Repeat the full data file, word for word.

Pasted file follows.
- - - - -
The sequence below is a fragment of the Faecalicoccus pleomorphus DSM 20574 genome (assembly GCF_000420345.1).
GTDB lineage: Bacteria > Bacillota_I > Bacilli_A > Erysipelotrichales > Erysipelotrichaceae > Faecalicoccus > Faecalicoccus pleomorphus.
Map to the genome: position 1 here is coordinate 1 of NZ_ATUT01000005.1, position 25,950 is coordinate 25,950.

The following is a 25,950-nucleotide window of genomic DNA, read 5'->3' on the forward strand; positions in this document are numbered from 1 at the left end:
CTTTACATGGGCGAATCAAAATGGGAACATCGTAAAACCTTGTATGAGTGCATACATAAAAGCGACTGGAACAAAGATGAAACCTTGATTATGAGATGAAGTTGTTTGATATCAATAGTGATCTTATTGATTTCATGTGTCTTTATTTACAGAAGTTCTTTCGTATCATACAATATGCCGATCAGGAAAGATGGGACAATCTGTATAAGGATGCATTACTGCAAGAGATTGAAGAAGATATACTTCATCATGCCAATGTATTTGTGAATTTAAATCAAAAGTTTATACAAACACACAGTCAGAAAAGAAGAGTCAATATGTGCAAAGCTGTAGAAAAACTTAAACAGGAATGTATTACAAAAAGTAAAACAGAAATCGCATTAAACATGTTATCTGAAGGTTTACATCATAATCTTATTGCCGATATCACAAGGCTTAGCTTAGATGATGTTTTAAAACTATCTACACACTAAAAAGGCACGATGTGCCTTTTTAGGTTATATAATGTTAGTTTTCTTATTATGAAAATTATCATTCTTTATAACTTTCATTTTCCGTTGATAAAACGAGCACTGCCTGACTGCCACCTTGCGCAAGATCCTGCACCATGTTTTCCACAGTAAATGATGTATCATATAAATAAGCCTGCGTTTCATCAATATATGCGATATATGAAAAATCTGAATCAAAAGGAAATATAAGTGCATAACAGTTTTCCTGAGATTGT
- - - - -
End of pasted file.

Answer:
The sequence below is a fragment of the Faecalicoccus pleomorphus DSM 20574 genome (assembly GCF_000420345.1).
GTDB lineage: Bacteria > Bacillota_I > Bacilli_A > Erysipelotrichales > Erysipelotrichaceae > Faecalicoccus > Faecalicoccus pleomorphus.
Map to the genome: position 1 here is coordinate 1 of NZ_ATUT01000005.1, position 25,950 is coordinate 25,950.

The following is a 25,950-nucleotide window of genomic DNA, read 5'->3' on the forward strand; positions in this document are numbered from 1 at the left end:
CTTTACATGGGCGAATCAAAATGGGAACATCGTAAAACCTTGTATGAGTGCATACATAAAAGCGACTGGAACAAAGATGAAACCTTGATTATGAGATGAAGTTGTTTGATATCAATAGTGATCTTATTGATTTCATGTGTCTTTATTTACAGAAGTTCTTTCGTATCATACAATATGCCGATCAGGAAAGATGGGACAATCTGTATAAGGATGCATTACTGCAAGAGATTGAAGAAGATATACTTCATCATGCCAATGTATTTGTGAATTTAAATCAAAAGTTTATACAAACACACAGTCAGAAAAGAAGAGTCAATATGTGCAAAGCTGTAGAAAAACTTAAACAGGAATGTATTACAAAAAGTAAAACAGAAATCGCATTAAACATGTTATCTGAAGGTTTACATCATAATCTTATTGCCGATATCACAAGGCTTAGCTTAGATGATGTTTTAAAACTATCTACACACTAAAAAGGCACGATGTGCCTTTTTAGGTTATATAATGTTAGTTTTCTTATTATGAAAATTATCATTCTTTATAACTTTCATTTTCCGTTGATAAAACGAGCACTGCCTGACTGCCACCTTGCGCAAGATCCTGCACCATGTTTTCCACAGTAAATGATGTATCATATAAATAAGCCTGCGTTTCATCAATATATGCGATATATGAAAAATCTGAATCAAAAGGAAATATAAGTGCATAACAGTTTTCCTGAGATTGT